Overall, I don’t think Cardinology is a better album than Easy Tiger, but it does have some intriguing tracks, Let Us Down Easy being my personal favorite.

  3. This album to me is really a 60/40 album. It stars out very strong, but fizzles out. Not really in a sense of music, but in a sense that I think Ryan might be losing touch on some of his metaphor making and lyrics in general. As far as his output is concerned I feel like people are continuously overlooking “Jacksonville City Nights.” Through and through its a solid country record with many stand out tracks in my mind. “Easy Tiger” I think is better played live than on record. In the live setting you see those songs evolve into something more. Example: “Halloween Head,” “Off Broadway,” and “I Taught Myself How to Grow Old.” And I believe the same will happen with “Cardinology.” The not so strong cuts on this album will either evolve into something better or fade away. This album doesn’t diminish the prolific greatness of Ryan Adams, but only adds to it.

  4. I agree that this album is homogeneous, but Easy Tiger had some standout tracks. I remember when “Two” was released and it was a bona fide single that got me really worked up for the album to be released.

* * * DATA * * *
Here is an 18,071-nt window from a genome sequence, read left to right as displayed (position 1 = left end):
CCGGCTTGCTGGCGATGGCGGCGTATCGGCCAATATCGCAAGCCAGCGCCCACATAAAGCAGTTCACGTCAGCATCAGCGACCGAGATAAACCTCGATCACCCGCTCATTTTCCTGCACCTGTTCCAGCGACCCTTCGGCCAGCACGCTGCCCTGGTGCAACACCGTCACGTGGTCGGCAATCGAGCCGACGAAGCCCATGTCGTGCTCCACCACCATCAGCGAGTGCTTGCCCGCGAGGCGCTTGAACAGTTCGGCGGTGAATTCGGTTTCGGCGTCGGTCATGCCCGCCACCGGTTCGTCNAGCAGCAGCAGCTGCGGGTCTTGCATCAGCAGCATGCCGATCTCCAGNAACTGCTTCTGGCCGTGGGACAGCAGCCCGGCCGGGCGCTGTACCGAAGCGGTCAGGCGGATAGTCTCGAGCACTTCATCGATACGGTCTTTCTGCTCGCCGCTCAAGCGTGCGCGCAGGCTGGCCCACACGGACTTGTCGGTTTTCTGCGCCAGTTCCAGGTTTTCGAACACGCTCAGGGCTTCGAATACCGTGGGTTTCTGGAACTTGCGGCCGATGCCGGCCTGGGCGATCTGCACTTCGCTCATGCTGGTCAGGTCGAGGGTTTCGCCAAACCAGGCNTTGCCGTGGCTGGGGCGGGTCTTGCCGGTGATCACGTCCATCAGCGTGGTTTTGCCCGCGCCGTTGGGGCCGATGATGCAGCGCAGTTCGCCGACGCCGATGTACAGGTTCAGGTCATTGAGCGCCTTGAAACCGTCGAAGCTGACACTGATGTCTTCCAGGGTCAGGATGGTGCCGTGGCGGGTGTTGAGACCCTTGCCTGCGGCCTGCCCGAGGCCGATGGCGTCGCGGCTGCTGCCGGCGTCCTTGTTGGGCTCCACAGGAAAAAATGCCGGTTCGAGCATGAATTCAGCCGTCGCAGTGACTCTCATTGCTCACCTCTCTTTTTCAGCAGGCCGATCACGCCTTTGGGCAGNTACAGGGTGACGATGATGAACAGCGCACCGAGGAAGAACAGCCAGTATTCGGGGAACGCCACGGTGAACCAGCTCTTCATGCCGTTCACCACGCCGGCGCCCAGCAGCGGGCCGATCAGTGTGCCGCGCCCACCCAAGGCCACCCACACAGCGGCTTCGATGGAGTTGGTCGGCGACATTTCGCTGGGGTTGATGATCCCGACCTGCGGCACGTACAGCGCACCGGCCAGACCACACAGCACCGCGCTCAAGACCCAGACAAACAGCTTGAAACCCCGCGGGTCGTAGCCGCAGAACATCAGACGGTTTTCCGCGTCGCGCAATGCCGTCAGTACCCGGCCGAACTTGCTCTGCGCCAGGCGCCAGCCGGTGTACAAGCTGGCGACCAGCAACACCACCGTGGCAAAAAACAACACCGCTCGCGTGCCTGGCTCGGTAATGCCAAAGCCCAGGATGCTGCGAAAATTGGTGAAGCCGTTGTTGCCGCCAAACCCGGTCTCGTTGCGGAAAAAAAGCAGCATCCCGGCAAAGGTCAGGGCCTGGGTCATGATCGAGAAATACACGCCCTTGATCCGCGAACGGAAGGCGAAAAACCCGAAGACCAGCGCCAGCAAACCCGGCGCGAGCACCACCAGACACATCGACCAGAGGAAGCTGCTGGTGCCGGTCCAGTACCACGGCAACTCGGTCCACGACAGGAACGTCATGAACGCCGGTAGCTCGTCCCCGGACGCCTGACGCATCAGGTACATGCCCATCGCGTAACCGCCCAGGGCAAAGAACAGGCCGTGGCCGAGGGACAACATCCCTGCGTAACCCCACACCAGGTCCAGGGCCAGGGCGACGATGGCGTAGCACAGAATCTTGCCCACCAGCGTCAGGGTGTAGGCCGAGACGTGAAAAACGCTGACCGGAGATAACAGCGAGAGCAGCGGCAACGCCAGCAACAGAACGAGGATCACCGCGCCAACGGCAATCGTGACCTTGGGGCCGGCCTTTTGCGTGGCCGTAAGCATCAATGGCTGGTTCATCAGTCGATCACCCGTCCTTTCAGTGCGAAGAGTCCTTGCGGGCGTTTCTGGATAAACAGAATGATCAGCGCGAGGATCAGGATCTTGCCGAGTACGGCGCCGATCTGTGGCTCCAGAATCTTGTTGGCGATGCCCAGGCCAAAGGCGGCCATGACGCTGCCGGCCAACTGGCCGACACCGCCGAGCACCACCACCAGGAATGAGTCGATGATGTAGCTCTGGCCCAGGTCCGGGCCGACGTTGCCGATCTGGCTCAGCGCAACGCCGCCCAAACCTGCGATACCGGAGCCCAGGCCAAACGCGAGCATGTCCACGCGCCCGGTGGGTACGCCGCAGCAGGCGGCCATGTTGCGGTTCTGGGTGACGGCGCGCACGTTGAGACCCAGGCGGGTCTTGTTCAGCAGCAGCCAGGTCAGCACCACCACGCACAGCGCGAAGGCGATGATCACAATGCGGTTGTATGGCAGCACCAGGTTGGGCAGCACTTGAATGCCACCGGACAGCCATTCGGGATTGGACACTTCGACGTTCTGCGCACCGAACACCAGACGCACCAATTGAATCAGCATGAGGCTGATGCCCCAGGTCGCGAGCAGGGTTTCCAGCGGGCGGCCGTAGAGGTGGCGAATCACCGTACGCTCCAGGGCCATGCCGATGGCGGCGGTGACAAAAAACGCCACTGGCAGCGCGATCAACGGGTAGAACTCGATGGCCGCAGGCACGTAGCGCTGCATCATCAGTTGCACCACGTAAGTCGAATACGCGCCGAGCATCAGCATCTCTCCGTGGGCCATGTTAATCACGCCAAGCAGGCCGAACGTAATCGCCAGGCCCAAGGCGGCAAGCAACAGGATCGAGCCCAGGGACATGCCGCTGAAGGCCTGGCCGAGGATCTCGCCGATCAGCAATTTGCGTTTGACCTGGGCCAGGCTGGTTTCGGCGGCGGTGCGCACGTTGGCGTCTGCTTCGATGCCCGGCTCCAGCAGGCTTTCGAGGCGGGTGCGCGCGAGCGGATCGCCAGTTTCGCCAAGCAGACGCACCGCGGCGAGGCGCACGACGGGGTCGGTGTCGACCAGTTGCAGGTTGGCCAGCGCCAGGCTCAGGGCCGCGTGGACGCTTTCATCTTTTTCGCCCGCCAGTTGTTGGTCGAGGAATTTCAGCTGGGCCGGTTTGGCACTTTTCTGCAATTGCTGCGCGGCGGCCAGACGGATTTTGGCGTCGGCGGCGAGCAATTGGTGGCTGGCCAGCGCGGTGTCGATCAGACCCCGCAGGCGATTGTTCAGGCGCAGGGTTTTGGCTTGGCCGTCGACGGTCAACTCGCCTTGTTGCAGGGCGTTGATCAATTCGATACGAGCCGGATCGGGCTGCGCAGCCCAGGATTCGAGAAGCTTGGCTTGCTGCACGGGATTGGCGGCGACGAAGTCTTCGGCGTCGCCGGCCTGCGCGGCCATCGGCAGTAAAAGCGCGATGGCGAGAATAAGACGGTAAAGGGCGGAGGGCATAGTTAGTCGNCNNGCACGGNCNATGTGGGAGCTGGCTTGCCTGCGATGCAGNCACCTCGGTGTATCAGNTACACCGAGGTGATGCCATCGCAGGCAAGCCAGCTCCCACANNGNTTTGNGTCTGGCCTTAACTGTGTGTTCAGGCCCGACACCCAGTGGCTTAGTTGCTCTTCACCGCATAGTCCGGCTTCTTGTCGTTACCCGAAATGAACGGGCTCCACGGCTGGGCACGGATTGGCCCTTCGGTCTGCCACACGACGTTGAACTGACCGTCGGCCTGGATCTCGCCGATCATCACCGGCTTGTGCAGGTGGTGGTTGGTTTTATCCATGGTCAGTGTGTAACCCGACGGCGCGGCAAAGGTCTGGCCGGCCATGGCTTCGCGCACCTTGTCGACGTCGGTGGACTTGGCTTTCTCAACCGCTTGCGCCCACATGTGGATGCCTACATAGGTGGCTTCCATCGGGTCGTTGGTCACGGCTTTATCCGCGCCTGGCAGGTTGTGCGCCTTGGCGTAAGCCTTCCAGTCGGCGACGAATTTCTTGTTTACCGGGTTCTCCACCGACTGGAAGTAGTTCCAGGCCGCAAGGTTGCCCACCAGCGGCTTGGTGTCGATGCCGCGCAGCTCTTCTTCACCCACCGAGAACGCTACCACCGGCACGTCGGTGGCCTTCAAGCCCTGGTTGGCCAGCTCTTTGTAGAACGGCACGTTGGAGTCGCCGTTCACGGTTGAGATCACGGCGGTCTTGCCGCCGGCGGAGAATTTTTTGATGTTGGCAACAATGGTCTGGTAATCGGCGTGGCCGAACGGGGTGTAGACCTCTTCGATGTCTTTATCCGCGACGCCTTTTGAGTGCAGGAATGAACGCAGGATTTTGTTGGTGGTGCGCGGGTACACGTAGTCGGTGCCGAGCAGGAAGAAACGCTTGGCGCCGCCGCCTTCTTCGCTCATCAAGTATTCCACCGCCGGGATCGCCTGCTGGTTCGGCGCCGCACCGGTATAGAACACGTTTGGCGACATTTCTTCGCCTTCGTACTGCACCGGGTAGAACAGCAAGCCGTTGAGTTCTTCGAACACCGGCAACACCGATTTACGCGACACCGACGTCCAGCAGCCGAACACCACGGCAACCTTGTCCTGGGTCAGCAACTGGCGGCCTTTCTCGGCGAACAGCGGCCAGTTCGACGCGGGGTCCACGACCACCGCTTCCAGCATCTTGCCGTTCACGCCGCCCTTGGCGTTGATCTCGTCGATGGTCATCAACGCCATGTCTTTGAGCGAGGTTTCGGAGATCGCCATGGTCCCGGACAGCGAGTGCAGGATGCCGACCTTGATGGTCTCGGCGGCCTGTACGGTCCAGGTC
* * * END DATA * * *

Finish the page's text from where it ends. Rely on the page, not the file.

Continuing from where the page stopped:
I don’t think there’s any excuse for Magick. That song is just horrible. Remove that, and you have a solid listen and a good album.

  5. I just don’t hear it… it’s consistent, but so very bland. Magick is a standout, and it’s a fun, upbeat track – unfortunately I don’t think it was meant to be one of the better songs on the album when they were recording it… but it is.

  6. It’s undoubtedly fascinating, and amusing, that an artist as divisive as Adams – and by this I mean people who just plain like/dislike him – can also inspire that kind of division in opinion amongst the people who share a like for him. I, personally, just never got into Easy Tiger. Which is not to say it’s a bad record, but that in comparison to the rest of his oeuvre it’s a bit stiff and I have found myself listening to it exactly none in the last year.

    If this helps gauge whether you agree with me or not, here are my personal favorite non-Whiskeytown Adams records: Heartbreaker, Love is Hell, Cold Roses, 29.

  7. Picked up Cardinology yesterday so still feeling it out, but it seems like a first cousin to Easy Tiger, which is kinda a good thing. I thought it was a solid album, but after seeing him live for the first time (Auckland, NZ – Aug 2007) I thought hell, why can’t we get something like that on a record!
    I had read a while back that Adams and company were looking to do an album that captured the live, jammy experience, so I was a little bummed to see Cardinology largely full of the sort of safe, solid slow burners that he seems averse to playing live (gig I saw on the Easy Tiger tour only featured one ET track).